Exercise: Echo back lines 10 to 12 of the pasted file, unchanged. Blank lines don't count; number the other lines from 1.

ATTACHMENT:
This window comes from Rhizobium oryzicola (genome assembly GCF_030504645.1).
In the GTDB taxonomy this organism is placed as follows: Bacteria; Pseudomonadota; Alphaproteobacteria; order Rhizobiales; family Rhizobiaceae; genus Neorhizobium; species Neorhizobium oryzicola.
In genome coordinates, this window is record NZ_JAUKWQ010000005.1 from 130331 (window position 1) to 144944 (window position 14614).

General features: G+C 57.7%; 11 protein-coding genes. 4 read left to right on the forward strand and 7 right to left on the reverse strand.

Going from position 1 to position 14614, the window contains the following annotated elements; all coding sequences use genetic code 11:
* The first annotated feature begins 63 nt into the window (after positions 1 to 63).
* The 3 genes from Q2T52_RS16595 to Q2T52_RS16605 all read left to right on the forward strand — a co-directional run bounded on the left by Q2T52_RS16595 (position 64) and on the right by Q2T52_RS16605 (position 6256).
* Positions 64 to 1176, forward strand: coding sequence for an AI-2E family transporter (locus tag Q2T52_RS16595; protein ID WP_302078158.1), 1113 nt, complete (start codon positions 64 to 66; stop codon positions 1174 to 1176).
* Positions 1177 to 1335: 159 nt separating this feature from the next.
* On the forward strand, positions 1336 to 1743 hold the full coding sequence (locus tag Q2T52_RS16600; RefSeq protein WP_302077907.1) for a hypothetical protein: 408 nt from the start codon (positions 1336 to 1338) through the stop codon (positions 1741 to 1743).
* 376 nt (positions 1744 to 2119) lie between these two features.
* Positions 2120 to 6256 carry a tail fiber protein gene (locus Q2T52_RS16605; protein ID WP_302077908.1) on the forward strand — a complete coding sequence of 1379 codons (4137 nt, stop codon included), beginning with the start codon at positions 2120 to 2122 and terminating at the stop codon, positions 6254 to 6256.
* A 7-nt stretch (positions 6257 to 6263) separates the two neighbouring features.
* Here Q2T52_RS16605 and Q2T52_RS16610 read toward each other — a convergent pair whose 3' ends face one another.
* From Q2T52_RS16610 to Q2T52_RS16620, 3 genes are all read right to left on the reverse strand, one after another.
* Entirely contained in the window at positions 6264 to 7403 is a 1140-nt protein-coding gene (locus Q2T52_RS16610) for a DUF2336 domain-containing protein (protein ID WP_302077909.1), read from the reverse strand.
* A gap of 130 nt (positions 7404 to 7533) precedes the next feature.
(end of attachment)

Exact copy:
* On the forward strand, positions 1336 to 1743 hold the full coding sequence (locus tag Q2T52_RS16600; RefSeq protein WP_302077907.1) for a hypothetical protein: 408 nt from the start codon (positions 1336 to 1338) through the stop codon (positions 1741 to 1743).
* 376 nt (positions 1744 to 2119) lie between these two features.
* Positions 2120 to 6256 carry a tail fiber protein gene (locus Q2T52_RS16605; protein ID WP_302077908.1) on the forward strand — a complete coding sequence of 1379 codons (4137 nt, stop codon included), beginning with the start codon at positions 2120 to 2122 and terminating at the stop codon, positions 6254 to 6256.